Drudge Retort: The Other Side of the News
Thursday, January 16, 2020

The Facts: Adrian Lopez Velarde and Marte Cazarez have found a way to make "leather" out of cactus. It's one of many ways we can stop harming animals and start to implement environmentally friendly practices when it comes to developing some of our products.



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When it comes to such products, the best thing you can do is vote with your dollar.


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Yeah? Well think about how many cute little fluffy bunny rabbits starved to death because you ate their salad!!!

#1 | Posted by HeliumRat at 2020-01-16 02:22 PM | Reply

Have you ever heard a cactus scream as it was being butchered?

#2 | Posted by danni at 2020-01-16 02:49 PM | Reply

#2 | Posted by danni

You do know that plants scream to each other chemically when in pain, right? To warn the other plants? It raises their defense and healing mechanisms. You can't do anything about because you're rooted in place (you're a plant) but you can warn your neighbors to get ready to be nibbled on.

Mice giggle supersonicly if you tickle their little furry tummies. They have a whole acoustic world we didn't see. Dolphin speech (and it is speech - they call each other by name and have regional dialects) is also starting to come clear thanks to new tech.

#3 | Posted by HeliumRat at 2020-01-16 04:48 PM | Reply

"Have you ever heard a cactus scream as it was being butchered?"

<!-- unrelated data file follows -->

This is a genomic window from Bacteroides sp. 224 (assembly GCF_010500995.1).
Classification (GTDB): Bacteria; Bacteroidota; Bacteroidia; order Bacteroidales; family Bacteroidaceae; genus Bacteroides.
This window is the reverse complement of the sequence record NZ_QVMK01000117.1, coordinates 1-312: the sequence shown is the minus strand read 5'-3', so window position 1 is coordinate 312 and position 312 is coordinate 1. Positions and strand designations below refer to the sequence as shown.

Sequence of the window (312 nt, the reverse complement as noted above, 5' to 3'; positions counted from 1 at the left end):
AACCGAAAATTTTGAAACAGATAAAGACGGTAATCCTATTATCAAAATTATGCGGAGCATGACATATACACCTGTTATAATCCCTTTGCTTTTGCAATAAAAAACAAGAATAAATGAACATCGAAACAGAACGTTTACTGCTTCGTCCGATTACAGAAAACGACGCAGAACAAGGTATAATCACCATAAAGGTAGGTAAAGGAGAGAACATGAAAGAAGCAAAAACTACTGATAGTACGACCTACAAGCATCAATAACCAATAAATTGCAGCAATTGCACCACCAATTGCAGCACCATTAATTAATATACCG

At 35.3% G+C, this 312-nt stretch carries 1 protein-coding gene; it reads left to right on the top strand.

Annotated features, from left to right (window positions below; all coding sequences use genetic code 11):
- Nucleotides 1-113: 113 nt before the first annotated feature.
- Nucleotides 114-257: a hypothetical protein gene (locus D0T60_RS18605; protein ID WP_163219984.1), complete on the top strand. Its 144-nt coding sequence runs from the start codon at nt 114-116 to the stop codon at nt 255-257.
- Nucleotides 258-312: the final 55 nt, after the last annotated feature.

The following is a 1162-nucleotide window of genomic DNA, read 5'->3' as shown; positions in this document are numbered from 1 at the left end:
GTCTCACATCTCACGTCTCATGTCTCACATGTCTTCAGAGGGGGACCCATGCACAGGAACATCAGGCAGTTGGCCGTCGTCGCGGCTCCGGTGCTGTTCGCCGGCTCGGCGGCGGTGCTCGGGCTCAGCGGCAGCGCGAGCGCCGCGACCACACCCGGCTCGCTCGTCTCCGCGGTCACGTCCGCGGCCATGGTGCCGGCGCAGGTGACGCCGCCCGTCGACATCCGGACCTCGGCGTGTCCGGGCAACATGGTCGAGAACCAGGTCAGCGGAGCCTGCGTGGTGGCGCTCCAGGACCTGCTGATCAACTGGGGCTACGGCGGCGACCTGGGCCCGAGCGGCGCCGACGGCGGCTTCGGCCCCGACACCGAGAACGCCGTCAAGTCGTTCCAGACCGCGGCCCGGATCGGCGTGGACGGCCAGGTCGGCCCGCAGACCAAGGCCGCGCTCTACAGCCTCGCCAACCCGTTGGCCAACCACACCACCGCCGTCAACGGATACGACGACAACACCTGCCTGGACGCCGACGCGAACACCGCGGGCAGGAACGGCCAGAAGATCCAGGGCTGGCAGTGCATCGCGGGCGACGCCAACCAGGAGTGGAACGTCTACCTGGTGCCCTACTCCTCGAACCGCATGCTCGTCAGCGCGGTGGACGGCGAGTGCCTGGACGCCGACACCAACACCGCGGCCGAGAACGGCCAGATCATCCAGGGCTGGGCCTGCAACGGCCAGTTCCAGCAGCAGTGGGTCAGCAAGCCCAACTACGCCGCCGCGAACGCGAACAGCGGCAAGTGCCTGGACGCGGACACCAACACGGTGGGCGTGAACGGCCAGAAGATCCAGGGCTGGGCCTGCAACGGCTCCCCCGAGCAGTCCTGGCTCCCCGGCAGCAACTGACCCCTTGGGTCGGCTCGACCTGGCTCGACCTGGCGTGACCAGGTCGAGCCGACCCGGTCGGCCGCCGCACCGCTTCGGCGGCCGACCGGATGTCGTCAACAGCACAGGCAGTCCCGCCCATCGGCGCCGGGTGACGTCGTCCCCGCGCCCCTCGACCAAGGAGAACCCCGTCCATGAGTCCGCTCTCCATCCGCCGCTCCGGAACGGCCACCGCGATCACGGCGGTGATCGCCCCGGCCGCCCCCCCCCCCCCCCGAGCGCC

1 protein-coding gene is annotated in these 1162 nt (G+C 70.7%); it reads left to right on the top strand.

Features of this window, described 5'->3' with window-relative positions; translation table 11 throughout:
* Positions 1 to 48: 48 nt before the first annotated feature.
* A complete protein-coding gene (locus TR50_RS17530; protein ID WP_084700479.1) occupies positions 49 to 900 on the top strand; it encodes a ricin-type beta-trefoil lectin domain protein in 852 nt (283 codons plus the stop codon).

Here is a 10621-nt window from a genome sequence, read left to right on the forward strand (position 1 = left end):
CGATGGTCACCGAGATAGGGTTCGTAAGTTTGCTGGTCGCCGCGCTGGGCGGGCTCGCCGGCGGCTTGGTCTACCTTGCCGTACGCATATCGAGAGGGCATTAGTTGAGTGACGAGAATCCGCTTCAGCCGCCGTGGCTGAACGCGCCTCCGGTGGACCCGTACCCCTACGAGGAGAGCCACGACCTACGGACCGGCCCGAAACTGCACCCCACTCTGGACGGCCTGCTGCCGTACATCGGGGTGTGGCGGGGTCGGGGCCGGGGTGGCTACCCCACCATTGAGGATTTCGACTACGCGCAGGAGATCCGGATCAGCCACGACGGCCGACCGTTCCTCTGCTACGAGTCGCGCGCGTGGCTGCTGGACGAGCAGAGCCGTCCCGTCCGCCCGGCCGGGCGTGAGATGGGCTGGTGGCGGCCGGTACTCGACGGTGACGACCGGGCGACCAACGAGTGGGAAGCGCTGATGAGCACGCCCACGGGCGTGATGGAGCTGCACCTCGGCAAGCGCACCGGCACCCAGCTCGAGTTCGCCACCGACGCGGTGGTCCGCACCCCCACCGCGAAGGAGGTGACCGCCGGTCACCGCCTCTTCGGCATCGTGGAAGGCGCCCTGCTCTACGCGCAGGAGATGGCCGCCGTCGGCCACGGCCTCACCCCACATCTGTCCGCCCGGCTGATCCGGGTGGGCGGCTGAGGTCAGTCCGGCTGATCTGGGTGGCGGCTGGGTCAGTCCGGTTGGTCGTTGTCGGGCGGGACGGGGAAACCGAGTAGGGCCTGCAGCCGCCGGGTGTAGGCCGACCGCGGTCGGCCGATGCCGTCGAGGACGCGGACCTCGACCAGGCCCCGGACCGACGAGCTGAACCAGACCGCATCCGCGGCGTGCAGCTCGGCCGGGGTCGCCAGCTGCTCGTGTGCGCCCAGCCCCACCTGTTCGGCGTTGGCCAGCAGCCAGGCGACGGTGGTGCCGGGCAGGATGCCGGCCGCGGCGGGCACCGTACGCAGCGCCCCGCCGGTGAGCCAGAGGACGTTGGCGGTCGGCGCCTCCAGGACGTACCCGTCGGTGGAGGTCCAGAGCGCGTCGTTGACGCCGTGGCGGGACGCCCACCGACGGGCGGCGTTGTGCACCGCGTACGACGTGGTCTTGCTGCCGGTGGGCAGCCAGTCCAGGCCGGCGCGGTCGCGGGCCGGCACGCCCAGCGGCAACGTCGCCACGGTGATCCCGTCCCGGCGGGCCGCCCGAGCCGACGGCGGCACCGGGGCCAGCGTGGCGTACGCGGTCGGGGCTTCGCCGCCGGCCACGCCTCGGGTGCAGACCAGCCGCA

Do they curse and saguaro a lot?

#4 | Posted by snoofy at 2020-01-16 04:51 PM | Reply

""Have you ever heard a cactus scream as it was being butchered?""

I have and it's absolutely bone chilling.

Good thing that animals are killed before we butcher them. They should do the same for plants, though I do love nopales and they grow in the wild everywhere here. But oh! Those shrieking screams!

"So, Clarice. Has the cactus stopped screaming?"

Silence of the Saguaros

#5 | Posted by goatman at 2020-01-16 05:03 PM | Reply | Newsworthy 1

#5 It's "Cacti", bigot.

#6 | Posted by HeliumRat at 2020-01-16 05:23 PM | Reply

American natives were using fiber and epidermis of cacti to make shoes and clothing for the last 5000 years. There is nothing new under the sun. Big advantage, the clothing is much more cooler than leather.

#7 | Posted by docnjo at 2020-01-16 08:18 PM | Reply

Dammit. This will drive up the price of nopales.

#8 | Posted by sentinel at 2020-01-17 06:58 PM | Reply

"Dammit. This will drive up the price of nopales.


They are everywhere growing wild in the part of Texas. Some years I pick their fruit (tuna) in the fall and make syrup or jelly with it. It's delicious. I didn't get around to it this year. I may check and see if it's too late. Usually November, early December is the time to pick tuna

I could get all the nopales (usually eaten as nopalitos) I could ever want within 1/4 mile of leaving civilization. All fencelines have them since livestock doesn't eat it.

Prickly pear and tuna. The paddles are the nopales. The purple is the fruit called tuna. Not to be confused with the fish.


#9 | Posted by goatman at 2020-01-17 07:08 PM | Reply

#9 | Posted by goatman One of my favorites, we call them prickly pear, The fresh young leaves are great in the spring, the fruit in the fall. The natives have been eating them for at least the last 2000 years.

#10 | Posted by docnjo at 2020-01-17 07:54 PM | Reply



Yucca is more important to the natives, The root is a good source of starch at certain times, soap in others. The leaves make a very durable rope, sandals and cloth. The blooms in the spring are pretty tasty. Have no doubt, if anything was edible, the natives used it.

#11 | Posted by docnjo at 2020-01-17 07:59 PM | Reply

Yep, they were a crafty bunch.